But he must not stop there. These are just the first steps in a journey in which we need to make giant leaps.
It is no secret that London is growing. On current trends, the city’s population will reach 10m by 2030, up from 8.6m today. That will make the Greater London area a megacity. The majority of this growth is taking place in the east of the capital. However, despite almost half of London’s population living east of Tower Bridge, this area is currently served by just two fixed river crossings – compared to 22 crossings to the west.
If that growth is to be accommodated, London needs the transport infrastructure to match it. The capital’s businesses are well aware of the employee work time that is lost when the Rotherhithe and Blackwall tunnels are closed. The lack of alternative routes regularly causes long traffic diversions and travel delays, with significant costs for firms. Unfortunately, Khan’s plans are not enough of an answer.
The mayor’s commitment to the Silvertown tunnel will make a sizeable contribution towards tackling these problems. But TfL’s original proposals for new river crossings focused on tackling the issue at hand – congestion. Now the focus has shifted markedly to give more weight to public transport and greener issues.
Of course a balance needs to be struck and we are aware of the need to be mindful of pollution. But even if we wake up tomorrow morning and all our vehicles were electric, there would still be congestion. There is a technological solution to many elements of pollution such as electrification and lower emission vehicles, but this doesn’t apply as readily to congestion.
We also welcome the mayor’s commitment yesterday to improved public transport links across the river, and better use of the river. Khan says he will use the Thames for the transportation of construction materials and that’s fantastic. A “cycle bus” also sounds intriguing.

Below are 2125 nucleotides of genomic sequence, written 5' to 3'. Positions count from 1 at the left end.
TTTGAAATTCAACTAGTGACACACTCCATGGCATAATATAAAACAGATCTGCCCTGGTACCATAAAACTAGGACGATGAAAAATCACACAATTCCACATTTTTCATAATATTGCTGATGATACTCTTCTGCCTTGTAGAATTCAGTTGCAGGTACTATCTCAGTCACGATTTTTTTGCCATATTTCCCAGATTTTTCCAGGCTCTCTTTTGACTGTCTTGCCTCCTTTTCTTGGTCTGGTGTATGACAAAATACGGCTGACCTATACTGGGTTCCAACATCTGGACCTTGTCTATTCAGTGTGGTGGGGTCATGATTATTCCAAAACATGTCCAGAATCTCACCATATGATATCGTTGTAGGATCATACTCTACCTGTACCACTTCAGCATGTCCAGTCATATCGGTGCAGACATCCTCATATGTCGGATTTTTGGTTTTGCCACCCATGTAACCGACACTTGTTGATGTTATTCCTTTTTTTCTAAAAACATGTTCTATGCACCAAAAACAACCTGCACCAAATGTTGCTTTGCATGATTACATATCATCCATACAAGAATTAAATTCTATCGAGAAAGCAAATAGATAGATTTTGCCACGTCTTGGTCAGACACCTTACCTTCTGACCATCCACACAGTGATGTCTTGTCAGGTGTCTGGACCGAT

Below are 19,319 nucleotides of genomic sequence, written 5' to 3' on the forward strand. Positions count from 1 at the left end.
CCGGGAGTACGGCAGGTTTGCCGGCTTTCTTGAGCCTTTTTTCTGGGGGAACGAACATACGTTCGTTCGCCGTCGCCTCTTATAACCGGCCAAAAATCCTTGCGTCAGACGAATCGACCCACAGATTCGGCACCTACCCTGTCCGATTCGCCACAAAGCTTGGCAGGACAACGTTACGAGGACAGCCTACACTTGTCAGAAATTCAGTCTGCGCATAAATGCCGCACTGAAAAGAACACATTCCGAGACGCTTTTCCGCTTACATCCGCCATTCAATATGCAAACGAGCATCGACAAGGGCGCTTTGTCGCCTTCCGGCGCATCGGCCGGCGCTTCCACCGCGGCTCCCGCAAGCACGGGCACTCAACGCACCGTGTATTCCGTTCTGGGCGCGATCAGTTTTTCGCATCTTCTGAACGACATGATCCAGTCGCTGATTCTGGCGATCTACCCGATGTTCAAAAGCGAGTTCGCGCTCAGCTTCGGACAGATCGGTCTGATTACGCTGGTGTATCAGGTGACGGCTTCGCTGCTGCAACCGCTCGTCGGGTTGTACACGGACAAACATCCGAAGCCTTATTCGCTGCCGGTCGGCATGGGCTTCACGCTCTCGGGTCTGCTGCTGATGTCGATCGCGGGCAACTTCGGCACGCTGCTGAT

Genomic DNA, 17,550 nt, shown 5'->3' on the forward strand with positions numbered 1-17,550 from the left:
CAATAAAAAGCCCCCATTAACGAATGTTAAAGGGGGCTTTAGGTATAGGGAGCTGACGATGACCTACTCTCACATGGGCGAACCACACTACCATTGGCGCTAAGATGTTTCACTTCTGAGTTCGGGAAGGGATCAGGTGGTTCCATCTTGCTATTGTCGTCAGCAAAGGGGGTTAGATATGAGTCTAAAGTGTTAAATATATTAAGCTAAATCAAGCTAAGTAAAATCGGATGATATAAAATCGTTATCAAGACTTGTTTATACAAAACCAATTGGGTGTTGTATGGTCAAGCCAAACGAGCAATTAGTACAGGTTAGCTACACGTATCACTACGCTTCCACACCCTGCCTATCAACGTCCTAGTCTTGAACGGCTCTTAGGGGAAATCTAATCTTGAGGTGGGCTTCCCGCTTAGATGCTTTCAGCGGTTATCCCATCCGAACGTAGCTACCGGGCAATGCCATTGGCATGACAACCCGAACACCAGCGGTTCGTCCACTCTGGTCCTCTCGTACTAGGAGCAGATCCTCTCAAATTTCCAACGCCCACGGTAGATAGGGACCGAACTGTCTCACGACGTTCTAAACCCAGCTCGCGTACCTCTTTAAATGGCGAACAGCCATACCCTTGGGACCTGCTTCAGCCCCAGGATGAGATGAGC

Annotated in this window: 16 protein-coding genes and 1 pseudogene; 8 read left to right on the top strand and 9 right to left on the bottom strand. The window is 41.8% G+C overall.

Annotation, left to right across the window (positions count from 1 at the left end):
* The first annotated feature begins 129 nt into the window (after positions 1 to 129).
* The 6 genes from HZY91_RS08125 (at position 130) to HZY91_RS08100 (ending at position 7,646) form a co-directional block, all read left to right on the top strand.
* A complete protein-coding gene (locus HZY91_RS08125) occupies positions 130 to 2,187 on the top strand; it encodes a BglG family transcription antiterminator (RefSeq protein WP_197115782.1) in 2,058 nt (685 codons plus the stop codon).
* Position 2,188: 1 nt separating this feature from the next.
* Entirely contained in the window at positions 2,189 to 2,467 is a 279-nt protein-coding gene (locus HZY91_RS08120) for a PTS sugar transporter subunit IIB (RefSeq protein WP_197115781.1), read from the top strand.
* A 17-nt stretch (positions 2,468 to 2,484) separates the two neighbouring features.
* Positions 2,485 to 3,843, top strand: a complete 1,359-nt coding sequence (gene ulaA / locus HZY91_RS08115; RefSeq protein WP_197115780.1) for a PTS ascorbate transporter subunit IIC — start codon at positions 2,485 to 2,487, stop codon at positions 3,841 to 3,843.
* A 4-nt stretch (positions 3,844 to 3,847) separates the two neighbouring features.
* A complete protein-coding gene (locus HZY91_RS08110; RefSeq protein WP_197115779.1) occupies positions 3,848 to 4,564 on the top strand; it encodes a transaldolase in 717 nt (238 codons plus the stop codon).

But, again, this is not likely to be sufficient. Businesses and residents rely on efficient freight logistics to meet the demands of a modern 24/7 city. Our restaurants, offices, shops, and tourist attractions could not operate without reliable access to the goods their customers want. Most of this comes by road. New homes and offices cannot be built without the delivery of construction materials. As the population of East London and its hinterland increases over the next decade and the economy grows, traffic levels will also rise, and with it the demand for crossing points across the river.
These demands cannot be achieved without fixed crossings for road traffic. As TfL itself has spelt out, vital delivery and servicing trips cannot be undertaken by public transport or entirely on the River Thames. The short of it is that East and South East London need more fixed road crossings to support economic regeneration – delivering the homes, jobs and business opportunities our city needs.
That is why proposals for road crossings at Gallions Reach and Belvedere should be front and centre of the mayor’s package of new river crossings to the East, and must not be kicked into the long grass.